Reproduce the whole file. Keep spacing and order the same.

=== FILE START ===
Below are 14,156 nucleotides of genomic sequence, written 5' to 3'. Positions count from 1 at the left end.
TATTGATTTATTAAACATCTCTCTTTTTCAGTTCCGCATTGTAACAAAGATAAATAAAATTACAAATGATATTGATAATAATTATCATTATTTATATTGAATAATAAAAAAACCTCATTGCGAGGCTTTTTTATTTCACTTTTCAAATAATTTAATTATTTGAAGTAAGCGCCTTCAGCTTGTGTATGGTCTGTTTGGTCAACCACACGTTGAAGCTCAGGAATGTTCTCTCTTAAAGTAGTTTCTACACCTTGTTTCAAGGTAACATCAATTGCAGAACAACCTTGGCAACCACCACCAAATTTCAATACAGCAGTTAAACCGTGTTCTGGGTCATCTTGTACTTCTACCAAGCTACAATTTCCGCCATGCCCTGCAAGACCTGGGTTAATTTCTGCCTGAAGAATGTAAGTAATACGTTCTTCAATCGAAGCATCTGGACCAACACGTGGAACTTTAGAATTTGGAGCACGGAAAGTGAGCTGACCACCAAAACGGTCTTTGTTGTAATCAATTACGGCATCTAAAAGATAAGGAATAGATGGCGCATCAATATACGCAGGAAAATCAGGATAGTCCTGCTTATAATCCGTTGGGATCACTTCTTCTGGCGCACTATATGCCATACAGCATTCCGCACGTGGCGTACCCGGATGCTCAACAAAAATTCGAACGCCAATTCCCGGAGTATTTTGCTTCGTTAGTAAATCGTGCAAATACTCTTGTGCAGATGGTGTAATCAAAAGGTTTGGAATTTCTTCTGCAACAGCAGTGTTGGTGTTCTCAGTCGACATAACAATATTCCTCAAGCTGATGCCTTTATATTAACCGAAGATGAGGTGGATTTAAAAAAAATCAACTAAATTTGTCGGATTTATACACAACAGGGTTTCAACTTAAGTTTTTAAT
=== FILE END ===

Below are 14,156 nucleotides of genomic sequence, written 5' to 3'. Positions count from 1 at the left end.
TATTGATTTATTAAACATCTCTCTTTTTCAGTTCCGCATTGTAACAAAGATAAATAAAATTACAAATGATATTGATAATAATTATCATTATTTATATTGAATAATAAAAAAACCTCATTGCGAGGCTTTTTTATTTCACTTTTCAAATAATTTAATTATTTGAAGTAAGCGCCTTCAGCTTGTGTATGGTCTGTTTGGTCAACCACACGTTGAAGCTCAGGAATGTTCTCTCTTAAAGTAGTTTCTACACCTTGTTTCAAGGTAACATCAATTGCAGAACAACCTTGGCAACCACCACCAAATTTCAATACAGCAGTTAAACCGTGTTCTGGGTCATCTTGTACTTCTACCAAGCTACAATTTCCGCCATGCCCTGCAAGACCTGGGTTAATTTCTGCCTGAAGAATGTAAGTAATACGTTCTTCAATCGAAGCATCTGGACCAACACGTGGAACTTTAGAATTTGGAGCACGGAAAGTGAGCTGACCACCAAAACGGTCTTTGTTGTAATCAATTACGGCATCTAAAAGATAAGGAATAGATGGCGCATCAATATACGCAGGAAAATCAGGATAGTCCTGCTTATAATCCGTTGGGATCACTTCTTCTGGCGCACTATATGCCATACAGCATTCCGCACGTGGCGTACCCGGATGCTCAACAAAAATTCGAACGCCAATTCCCGGAGTATTTTGCTTCGTTAGTAAATCGTGCAAATACTCTTGTGCAGATGGTGTAATCAAAAGGTTTGGAATTTCTTCTGCAACAGCAGTGTTGGTGTTCTCAGTCGACATAACAATATTCCTCAAGCTGATGCCTTTATATTAACCGAAGATGAGGTGGATTTAAAAAAAATCAACTAAATTTGTCGGATTTATACACAACAGGGTTTCAACTTAAGTTTTTAAT